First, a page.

St. Jude CEO Dan Starks yesterday called CardioMEMS Champion HF implantable heart monitor the company’s "single most important new growth driver" and predicted the market for the product would exceed $1 billion.
"CardioMEMS’ technology is a perfect example of the right product in the right market at the right time and is expected to become a major new growth driver for St. Jude Medical in 2015 and beyond," Starks told investors during the company’s 3rd quarter earnings call. "Our starting point is that CardioMEMS represents an entirely new market, not just a new product. Our 1st priority therefore is to develop the CardioMEMS market effectively for the long-term."
St. Paul-based St. Jude reported yesterday that net profit fell 9.2% to $238 million, or 82¢ per share, for the 3rd quarter ended Sept. 27, compared with Q3 2013. Revenues rose 3% to $1.37 billion for the quarter.
Sales of CardioMEMS’s Champion HF implantable heart failure monitor contributed just $4 million to the top line during the quarter, almost all of it during September, Starks said. Champion HF is the 1st and only heart failure monitor in the U.S. with FDA approval to help reduce hospital admissions, according to St. Jude.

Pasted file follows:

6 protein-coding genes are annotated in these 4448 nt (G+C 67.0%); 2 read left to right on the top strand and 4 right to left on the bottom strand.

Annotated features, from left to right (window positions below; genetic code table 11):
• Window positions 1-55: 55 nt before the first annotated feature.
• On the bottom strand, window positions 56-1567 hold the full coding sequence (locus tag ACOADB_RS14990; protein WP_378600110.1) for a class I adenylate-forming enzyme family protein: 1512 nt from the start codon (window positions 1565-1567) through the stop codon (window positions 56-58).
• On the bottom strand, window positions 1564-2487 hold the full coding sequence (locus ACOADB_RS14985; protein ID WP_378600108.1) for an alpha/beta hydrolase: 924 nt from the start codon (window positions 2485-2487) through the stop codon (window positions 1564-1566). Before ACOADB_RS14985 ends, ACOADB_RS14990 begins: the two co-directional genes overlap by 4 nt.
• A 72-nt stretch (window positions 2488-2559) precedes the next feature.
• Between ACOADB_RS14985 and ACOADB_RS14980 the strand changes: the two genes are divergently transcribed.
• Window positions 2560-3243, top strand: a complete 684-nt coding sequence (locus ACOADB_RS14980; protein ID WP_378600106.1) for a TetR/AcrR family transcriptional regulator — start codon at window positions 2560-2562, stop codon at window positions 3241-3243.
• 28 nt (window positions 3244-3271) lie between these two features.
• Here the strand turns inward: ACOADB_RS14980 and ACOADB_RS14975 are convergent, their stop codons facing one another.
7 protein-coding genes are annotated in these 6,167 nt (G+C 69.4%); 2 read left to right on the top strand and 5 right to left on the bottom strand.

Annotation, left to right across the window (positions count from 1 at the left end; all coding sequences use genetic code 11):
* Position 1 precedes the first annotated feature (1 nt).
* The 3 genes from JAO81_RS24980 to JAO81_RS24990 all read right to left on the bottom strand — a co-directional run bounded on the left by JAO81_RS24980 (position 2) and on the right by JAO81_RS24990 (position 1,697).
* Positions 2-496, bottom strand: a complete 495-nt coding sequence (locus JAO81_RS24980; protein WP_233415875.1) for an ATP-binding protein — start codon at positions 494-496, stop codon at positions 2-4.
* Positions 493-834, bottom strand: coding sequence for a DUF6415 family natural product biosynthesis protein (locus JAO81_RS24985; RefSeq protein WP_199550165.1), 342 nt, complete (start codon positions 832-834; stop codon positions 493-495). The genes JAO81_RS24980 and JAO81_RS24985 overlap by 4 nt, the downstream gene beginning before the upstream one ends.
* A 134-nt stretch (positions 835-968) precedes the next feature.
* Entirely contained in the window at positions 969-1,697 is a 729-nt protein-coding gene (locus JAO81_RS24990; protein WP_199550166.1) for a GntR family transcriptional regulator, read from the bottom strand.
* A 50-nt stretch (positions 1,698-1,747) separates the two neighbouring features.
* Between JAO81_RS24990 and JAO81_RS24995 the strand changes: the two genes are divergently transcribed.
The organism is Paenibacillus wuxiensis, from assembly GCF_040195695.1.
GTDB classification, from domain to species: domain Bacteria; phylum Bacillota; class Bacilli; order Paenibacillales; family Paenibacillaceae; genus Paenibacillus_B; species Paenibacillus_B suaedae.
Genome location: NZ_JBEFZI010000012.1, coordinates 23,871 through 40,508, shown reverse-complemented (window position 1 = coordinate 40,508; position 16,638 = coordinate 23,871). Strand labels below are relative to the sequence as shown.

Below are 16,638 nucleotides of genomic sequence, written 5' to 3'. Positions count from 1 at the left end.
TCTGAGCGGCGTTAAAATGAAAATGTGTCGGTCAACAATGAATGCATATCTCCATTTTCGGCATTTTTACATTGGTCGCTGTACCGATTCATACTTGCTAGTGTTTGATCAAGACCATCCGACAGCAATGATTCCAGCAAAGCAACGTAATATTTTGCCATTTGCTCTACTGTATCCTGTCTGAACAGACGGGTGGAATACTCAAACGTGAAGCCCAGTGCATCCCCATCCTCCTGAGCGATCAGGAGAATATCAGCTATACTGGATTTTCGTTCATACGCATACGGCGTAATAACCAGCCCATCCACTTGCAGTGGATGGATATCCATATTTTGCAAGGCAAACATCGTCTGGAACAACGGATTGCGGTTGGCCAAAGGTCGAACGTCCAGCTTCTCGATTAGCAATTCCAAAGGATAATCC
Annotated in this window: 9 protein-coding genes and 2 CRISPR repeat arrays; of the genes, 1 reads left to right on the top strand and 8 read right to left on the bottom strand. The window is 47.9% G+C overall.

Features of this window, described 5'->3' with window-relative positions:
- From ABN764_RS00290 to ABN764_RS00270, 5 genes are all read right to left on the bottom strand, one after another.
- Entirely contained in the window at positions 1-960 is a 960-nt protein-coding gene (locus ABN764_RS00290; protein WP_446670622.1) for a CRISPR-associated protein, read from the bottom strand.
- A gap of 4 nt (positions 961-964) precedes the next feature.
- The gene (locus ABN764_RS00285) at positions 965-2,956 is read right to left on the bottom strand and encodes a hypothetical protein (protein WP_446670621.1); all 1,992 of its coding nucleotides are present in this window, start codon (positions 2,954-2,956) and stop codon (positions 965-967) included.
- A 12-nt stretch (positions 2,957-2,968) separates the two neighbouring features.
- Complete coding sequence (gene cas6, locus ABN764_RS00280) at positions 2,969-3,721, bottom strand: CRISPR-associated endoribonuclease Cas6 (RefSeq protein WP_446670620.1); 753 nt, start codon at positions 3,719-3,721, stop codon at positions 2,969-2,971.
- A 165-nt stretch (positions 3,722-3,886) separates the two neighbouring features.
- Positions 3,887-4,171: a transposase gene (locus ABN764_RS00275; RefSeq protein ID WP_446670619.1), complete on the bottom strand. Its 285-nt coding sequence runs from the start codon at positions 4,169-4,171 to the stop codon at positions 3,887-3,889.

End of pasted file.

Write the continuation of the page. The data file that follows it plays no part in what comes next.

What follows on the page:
The company got a huge assist from the Centers for Medicare & Medicaid Services in August when it received "New Technology Add-On Payment" coverage for the CardioMEMS Champion HF implantable heart monitor. The NTAP coverage adds to normal reimbursement codes for expensive, breakthrough products that aren’t sufficiently covered under regular classifications.
Starks called the reimbursement win the company’s "most important accomplishment" in bringing the technology to life, noting that St. Jude has signed contracts with "25 customers including some of the top heart failure centers in the United States."
"We already have presented contract proposals to approximately 75 additional customers and think that momentum is beginning to build by every major metric," he said. "We expect this product line to generate sales of approximately $12 million in Q4 and well over $50 million in 2015. We will quantify our CardioMEMS revenue growth expectations for 2015 more specifically after we have completed our 2015 operating plan."
St. Jude closed the deal for CardioMEMS in June, days after the FDA approved the Champion HF device. The technology, which was developed and spun out of the Cleveland Clinic, took more than 11 years to bring to market.